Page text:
Federated Hospitality Association of South Africa (Fedhasa) says the polymerase chain reaction (PCR) test is an ‘inconvenience’ in tourism which is not only onerous to obtain but expensive too.
Fedhasa says it is a small nuisance that has a lingering impact on family travel.
According to the new regulations, announced on 22 March 2022, only children under the age of five are exempt from having to give either a vaccination certificate or negative PCR test to travel to South Africa.
Fedhasa says the issue lies in the fact that many countries do not offer vaccinations to children between the ages of 5 and 12 years. South Africa doesn’t either.
“This means even if parents are fully vaccinated, a family with children aged between five and 12 years has no choice but to have to pay for PCR tests, which we know in certain countries like the UK is not only onerous to obtain, but also expensive,” says Rosemary Anderson, Fedhasa National Chairperson.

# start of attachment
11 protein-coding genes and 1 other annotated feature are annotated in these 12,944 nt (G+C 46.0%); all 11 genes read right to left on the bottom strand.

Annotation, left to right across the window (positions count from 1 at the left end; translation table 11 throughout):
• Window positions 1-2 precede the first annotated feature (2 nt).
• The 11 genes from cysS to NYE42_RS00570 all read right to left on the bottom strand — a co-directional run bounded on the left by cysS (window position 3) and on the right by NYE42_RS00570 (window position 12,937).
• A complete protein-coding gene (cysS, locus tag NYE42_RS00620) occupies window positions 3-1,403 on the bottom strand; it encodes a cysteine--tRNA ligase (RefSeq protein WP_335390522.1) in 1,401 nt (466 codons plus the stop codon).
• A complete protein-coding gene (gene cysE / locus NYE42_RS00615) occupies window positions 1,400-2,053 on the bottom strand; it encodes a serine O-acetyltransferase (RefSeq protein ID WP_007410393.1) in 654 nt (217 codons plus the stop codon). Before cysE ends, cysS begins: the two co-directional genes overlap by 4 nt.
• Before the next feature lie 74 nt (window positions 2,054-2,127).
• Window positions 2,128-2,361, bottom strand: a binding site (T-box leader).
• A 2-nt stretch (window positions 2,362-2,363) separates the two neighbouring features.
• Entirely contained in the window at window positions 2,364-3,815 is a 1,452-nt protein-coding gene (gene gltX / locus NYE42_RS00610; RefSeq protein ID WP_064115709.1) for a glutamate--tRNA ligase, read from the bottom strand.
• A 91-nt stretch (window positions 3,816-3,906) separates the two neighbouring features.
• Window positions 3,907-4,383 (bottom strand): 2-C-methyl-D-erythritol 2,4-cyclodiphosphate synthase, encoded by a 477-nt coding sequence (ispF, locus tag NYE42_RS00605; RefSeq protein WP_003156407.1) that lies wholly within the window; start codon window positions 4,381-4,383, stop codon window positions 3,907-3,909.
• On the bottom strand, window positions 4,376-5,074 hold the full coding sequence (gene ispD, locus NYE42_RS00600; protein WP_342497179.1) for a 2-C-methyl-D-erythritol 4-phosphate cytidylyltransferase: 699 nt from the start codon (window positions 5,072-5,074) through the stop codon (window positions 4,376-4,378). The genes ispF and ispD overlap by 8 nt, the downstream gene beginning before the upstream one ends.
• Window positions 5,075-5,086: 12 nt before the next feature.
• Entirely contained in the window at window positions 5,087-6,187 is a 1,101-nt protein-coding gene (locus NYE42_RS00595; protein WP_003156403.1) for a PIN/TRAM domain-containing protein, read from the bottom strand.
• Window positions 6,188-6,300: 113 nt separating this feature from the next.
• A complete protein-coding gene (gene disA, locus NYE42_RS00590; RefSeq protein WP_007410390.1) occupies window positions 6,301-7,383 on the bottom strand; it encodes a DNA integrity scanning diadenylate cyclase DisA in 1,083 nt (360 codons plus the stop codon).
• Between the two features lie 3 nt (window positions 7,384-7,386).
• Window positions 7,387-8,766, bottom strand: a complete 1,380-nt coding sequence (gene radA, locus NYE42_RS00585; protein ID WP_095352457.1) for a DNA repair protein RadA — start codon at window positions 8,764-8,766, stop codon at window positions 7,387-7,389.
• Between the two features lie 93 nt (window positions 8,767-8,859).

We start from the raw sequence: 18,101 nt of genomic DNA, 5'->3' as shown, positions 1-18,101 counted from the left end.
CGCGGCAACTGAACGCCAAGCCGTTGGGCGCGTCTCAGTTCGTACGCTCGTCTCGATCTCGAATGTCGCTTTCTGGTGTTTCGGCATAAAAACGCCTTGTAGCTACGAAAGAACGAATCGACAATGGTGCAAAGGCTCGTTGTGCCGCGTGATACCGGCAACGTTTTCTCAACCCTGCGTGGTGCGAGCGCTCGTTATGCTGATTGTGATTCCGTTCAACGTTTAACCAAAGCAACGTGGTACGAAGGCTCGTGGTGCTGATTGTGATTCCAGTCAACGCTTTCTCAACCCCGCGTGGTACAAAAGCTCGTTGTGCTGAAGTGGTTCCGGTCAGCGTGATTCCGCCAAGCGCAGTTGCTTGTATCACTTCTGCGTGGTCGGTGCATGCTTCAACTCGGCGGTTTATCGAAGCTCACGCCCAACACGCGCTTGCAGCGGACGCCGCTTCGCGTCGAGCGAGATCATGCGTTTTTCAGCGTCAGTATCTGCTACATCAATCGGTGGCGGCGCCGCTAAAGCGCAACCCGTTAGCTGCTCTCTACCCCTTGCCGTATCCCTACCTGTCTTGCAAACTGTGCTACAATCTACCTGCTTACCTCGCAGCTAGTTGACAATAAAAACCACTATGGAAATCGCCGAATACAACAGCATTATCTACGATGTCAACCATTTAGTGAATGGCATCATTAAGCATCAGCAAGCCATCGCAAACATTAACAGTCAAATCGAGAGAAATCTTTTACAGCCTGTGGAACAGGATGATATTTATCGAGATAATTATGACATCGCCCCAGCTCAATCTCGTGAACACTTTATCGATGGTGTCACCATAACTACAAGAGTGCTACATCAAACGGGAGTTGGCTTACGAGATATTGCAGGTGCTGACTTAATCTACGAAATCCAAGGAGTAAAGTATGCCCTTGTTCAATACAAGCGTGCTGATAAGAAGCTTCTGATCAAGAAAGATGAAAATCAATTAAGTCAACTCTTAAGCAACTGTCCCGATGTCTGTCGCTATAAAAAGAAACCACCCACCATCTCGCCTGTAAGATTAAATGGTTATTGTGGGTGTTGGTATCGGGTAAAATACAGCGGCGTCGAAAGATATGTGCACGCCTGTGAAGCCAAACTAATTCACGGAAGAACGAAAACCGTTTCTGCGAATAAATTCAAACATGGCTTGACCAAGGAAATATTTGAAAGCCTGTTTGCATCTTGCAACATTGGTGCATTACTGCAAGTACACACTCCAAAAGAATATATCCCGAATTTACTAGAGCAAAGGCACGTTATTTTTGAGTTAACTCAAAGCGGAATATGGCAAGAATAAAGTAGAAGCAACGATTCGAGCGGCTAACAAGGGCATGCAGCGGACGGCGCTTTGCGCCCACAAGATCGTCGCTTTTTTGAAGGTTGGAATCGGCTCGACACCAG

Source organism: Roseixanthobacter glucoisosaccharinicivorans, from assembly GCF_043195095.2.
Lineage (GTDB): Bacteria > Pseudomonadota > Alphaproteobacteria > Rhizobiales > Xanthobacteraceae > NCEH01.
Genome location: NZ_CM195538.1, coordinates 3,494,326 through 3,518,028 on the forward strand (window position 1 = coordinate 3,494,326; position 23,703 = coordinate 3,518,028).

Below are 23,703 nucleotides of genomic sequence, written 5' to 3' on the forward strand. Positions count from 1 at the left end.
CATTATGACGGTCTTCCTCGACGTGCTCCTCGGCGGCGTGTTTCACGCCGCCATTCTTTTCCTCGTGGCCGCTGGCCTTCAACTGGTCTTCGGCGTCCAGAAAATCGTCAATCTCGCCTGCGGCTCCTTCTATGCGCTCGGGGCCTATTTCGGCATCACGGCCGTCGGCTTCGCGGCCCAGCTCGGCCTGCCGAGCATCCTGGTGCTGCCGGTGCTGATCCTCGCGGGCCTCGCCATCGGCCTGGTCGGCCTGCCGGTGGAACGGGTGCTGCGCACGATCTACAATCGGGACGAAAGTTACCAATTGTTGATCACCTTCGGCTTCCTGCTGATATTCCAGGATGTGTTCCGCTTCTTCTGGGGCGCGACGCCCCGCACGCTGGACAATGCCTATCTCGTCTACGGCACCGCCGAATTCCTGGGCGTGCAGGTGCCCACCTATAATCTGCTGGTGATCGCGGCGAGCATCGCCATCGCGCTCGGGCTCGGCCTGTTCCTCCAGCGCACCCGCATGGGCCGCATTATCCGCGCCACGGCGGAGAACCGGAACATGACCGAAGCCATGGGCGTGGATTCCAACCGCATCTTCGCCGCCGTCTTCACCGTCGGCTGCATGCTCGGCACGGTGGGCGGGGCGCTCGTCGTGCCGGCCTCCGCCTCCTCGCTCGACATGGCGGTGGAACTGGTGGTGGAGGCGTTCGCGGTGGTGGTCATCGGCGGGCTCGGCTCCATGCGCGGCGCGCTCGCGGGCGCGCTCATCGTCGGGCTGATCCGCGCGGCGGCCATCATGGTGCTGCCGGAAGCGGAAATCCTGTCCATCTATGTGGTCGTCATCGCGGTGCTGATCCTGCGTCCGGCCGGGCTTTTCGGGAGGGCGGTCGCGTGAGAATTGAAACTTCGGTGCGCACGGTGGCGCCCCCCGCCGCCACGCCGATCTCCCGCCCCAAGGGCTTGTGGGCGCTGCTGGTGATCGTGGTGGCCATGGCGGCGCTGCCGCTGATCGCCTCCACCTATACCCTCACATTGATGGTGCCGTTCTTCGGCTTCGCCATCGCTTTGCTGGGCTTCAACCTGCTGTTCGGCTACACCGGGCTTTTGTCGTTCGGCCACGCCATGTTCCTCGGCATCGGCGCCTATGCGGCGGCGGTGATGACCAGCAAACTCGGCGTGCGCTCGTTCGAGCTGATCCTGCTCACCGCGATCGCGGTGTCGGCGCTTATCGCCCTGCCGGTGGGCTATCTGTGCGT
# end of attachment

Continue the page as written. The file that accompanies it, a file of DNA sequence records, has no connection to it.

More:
Anderson explained that it is expensive to obtain these PCR tests in certain countries such as the UK which is one of South Africa’s largest markets.
PCR test expensive
A PCR test can cost as much as R3,000 if issued within 12 hours as clinics in the UK are only located in major centres.
“Unless you live in a major centre, a family wanting to travel to South Africa has to leave home a day early and incur the additional cost of a night in a hotel and then bear the additional worry that their travel plans will be derailed entirely if their child tests positive.
“This doesn’t make sense when South Africa’s regulations state that if you are Covid positive, yet asymptomatic, there is no need to self-isolate.”
Anderson said when South Africa was red listed in 2021 by other countries it caused untold damage to the tourism and hospitality sector as well as job losses.
“A few months later and it would appear we’re scoring our own goal by precluding families with children between the age of five and 12 years from visiting South Africa because of this inconvenient rule.
“This, when we should be doing the exact opposite: making it as easy as possible for families to visit South Africa to make up for the massive job losses and lost revenue over the past two years,” said Anderson.
Compiled by Kgomotso Phooko
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